My Newz 'n Ideas

It is my intent to express my opinion and to discuss current events. Feel free to make suggestions to fields you would like to see covered, and I will consider them. Please leave your name with comments. Thank you. Arabic: عربي.

Tuesday, June 21, 2005

After the Lebanese Elections

I have been following the Lebanese elections with much concern. You see, Hezbollah is still armed, and they live in their own part of town which is decrepit. Walid Phares has also been following these elections. He knows much more than I, so I have decided to post his statements (as written by Andrew Cochran) here.
Walid Phares: "Lebanese Elections: The Bottom Line" (UPDATED 6-21)

Walid Phares asked me to post his assessment of the Lebanese elections:

By sheer numbers, the assessment first: Lebanese Parliament has 128 seats, half Muslims, half Christians.

(1) A Coalition of pro-Saudi Sunni Saadeddine Hariri, anti-American Druse Walid Jumblat, and allies (including few Christians) got 72 seats. It is a majority allowing them to form a Government. (2) Hizbollah got 14, its ally Amal got 15, plus 4 Baathists and pro-Syrians. This bloc will have 33 as a strategic ally to Iran and Syria. (3) General Aoun and his allies got 21 seats. (4) There are 17 independents who can shift in any direction.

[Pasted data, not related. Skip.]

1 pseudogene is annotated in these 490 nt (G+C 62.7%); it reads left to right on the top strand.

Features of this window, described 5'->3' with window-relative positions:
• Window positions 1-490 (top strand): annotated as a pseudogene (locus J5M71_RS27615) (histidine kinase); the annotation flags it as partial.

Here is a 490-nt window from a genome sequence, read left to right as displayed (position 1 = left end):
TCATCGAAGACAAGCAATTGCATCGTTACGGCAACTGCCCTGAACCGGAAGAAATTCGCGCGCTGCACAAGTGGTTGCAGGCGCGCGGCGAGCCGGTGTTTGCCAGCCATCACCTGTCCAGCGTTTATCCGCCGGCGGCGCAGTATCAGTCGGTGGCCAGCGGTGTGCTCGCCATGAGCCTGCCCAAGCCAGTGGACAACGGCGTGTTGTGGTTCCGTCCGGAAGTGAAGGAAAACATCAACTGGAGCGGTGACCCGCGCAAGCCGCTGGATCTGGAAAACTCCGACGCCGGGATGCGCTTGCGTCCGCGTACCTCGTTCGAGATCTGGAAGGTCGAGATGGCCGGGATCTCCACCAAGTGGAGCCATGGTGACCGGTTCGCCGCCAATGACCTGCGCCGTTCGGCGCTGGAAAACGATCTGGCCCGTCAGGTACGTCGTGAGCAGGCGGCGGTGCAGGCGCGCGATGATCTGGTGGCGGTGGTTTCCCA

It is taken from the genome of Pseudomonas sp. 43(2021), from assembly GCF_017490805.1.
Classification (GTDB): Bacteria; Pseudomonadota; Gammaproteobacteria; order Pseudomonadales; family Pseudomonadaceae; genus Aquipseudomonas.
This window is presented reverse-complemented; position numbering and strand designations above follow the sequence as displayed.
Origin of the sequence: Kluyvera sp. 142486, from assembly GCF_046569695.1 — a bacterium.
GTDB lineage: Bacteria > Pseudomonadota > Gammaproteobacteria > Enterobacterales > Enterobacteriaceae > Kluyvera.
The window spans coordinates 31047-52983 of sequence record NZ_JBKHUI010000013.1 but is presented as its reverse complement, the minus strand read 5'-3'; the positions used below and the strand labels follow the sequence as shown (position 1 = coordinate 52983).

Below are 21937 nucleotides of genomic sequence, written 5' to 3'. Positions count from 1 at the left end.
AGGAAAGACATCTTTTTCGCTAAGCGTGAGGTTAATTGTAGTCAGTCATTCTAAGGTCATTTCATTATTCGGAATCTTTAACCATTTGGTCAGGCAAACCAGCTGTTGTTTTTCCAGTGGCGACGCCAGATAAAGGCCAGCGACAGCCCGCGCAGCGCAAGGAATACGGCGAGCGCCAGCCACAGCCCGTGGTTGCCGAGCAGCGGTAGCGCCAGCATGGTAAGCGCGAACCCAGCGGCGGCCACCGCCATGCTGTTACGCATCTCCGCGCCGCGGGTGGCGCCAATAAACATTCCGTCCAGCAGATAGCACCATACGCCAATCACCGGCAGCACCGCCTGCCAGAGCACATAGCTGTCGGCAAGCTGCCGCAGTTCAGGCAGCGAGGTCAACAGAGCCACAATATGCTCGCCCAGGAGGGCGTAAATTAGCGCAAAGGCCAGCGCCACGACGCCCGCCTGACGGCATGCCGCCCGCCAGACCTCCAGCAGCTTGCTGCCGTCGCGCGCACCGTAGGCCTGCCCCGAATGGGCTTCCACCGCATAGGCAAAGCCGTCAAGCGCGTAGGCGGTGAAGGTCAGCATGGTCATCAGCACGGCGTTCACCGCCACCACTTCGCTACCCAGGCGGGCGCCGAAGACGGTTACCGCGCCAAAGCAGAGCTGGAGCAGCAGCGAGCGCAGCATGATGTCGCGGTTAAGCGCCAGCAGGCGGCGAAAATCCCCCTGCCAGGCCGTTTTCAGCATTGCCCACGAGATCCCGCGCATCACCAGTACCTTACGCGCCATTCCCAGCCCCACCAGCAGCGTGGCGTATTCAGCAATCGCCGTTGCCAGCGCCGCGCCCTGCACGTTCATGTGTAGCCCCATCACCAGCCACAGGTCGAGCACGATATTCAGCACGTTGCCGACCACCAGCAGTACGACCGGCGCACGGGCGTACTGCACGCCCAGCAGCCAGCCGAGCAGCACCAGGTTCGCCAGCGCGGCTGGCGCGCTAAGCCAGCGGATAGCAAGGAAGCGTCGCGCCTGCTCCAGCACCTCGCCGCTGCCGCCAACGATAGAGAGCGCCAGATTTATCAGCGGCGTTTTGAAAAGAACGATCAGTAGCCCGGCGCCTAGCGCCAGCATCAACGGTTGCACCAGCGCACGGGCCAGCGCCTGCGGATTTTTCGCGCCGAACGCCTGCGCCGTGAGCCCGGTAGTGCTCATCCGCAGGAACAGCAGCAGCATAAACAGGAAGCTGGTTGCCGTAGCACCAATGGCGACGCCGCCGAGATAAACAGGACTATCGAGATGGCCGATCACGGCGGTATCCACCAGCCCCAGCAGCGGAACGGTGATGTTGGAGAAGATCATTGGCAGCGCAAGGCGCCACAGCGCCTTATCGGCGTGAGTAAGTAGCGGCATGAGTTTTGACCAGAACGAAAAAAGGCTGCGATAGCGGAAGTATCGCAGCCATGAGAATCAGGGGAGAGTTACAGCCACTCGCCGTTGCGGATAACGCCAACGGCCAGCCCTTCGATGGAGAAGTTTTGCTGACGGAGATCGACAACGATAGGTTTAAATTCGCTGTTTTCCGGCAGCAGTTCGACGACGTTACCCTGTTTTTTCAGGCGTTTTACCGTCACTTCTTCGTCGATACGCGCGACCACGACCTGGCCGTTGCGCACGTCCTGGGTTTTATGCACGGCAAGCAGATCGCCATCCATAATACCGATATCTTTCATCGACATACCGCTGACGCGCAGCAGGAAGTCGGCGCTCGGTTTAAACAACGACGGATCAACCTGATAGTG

By Trends:

The bottom line is that a pro-Saudi power, Hariri, will be leading the Government balancing on the one hand the followers of Iran (Hizbollah), Syria (Amal, Baath, others) with on the other hand Michel Aoun's bloc. The main issue which is of importance to the US is the disarming of Hizbollah. My projection is that Hariri will talk about it, but won't lead the charge. To the contrary, he will shield "the Islamic resistance" while promising Washington that he would act when the time is ripe. Hizbollah and its allies will try to break the unity of the parliament on this issue. Michel Aoun, although unpredictible, may be vocal on the issue of Hizbollah.

Is this situation better than last year? Certainly, since the Syrian army is out, and more anti-Syrians are in the legislative branch, soon in the Government. However, if the US doesn't move fast to lead the disarming of Hizbollah, the situation can be reversed. But how far Hariri would go in that direction?
UPDATE, 6-21: Dr. Phares's complete article, published today in "LebanonWire," is reprinted here with permission and our appreciation (downloadable Word file).
It is sad to think that they fought for their freedom only to be enslaved by another. They deserve better. I agree with Mr. Phares. Please President Bush, move quickly.